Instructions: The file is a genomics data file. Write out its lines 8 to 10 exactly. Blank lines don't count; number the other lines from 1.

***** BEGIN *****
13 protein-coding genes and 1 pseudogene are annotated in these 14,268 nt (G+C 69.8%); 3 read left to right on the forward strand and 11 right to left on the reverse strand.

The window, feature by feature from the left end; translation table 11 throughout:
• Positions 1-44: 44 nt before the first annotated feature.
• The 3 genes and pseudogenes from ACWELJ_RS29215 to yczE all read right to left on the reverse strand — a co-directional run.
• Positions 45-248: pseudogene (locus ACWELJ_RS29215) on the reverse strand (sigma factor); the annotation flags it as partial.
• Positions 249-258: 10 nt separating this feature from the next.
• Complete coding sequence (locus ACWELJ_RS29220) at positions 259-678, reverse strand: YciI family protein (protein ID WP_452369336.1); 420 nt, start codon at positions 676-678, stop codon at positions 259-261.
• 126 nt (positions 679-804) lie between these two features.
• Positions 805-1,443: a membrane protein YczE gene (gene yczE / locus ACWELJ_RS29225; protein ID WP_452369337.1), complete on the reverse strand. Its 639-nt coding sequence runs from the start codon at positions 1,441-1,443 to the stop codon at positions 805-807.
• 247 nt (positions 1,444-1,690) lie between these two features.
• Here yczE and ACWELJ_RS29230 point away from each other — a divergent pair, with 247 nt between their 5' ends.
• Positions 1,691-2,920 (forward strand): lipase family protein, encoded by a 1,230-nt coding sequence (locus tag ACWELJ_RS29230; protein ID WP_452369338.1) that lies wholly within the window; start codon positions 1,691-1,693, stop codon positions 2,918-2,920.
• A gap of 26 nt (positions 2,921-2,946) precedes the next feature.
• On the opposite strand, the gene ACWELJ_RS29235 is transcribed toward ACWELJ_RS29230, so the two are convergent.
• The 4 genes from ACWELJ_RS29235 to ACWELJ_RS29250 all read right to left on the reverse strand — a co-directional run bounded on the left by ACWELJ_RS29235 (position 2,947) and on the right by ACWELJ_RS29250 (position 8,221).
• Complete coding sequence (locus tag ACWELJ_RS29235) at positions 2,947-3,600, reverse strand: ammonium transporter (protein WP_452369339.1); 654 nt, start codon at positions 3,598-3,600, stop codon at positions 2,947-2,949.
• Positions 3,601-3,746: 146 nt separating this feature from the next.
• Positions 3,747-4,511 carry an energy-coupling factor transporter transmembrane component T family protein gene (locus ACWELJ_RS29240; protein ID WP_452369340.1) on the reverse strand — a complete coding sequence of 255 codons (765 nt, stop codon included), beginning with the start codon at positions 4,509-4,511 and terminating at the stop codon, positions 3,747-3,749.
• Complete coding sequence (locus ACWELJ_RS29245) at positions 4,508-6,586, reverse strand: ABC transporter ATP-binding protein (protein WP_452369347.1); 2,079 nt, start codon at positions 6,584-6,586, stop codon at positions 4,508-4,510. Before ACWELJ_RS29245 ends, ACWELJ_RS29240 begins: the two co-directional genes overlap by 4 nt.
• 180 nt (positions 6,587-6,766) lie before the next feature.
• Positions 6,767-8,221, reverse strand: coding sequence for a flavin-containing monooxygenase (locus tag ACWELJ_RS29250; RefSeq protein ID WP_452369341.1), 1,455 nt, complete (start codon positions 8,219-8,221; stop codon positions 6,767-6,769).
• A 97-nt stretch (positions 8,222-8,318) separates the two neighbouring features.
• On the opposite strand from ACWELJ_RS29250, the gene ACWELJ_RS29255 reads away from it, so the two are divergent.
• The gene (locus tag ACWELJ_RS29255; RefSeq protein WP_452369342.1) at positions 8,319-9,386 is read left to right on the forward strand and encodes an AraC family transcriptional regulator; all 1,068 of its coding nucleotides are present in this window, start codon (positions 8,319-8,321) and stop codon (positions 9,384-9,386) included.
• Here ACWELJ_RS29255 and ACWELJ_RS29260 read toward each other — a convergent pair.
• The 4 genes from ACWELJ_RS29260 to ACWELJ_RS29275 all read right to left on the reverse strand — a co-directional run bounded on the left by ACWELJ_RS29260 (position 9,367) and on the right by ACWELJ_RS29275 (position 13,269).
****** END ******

• 126 nt (positions 679-804) lie between these two features.
• Positions 805-1,443: a membrane protein YczE gene (gene yczE / locus ACWELJ_RS29225; protein ID WP_452369337.1), complete on the reverse strand. Its 639-nt coding sequence runs from the start codon at positions 1,441-1,443 to the stop codon at positions 805-807.
• 247 nt (positions 1,444-1,690) lie between these two features.